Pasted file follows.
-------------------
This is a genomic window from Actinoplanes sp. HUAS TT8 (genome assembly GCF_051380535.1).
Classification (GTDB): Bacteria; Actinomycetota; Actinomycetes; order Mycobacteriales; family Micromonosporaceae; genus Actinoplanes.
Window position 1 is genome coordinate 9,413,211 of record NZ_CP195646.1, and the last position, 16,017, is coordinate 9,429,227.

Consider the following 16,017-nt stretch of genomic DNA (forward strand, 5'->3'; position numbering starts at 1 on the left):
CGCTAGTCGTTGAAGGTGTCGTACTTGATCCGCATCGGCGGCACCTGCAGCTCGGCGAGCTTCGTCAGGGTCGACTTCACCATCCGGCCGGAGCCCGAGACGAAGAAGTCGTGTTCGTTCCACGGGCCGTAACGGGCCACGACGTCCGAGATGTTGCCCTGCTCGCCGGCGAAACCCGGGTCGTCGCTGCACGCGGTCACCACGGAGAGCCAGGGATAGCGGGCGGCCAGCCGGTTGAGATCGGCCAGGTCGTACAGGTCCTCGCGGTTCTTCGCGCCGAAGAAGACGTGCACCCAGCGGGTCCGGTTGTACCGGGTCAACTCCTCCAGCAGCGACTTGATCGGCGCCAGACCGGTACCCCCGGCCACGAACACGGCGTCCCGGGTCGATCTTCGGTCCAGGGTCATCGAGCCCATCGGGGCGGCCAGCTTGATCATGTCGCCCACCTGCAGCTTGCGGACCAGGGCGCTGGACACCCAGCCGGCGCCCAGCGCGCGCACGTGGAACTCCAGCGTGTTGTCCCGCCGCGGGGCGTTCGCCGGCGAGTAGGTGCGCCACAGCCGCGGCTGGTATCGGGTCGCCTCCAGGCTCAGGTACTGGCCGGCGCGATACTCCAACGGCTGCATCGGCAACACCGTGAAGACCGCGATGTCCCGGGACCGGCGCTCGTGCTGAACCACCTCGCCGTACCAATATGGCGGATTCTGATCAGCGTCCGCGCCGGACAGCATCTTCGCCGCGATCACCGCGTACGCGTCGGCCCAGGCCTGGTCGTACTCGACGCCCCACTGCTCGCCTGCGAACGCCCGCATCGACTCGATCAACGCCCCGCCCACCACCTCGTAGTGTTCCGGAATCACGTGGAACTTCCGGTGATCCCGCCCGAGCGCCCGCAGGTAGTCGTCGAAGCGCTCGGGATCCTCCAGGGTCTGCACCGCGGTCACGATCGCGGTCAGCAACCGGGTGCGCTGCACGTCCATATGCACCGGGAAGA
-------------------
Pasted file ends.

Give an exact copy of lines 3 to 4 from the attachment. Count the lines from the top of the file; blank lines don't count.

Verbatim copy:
Window position 1 is genome coordinate 9,413,211 of record NZ_CP195646.1, and the last position, 16,017, is coordinate 9,429,227.

Consider the following 16,017-nt stretch of genomic DNA (forward strand, 5'->3'; position numbering starts at 1 on the left):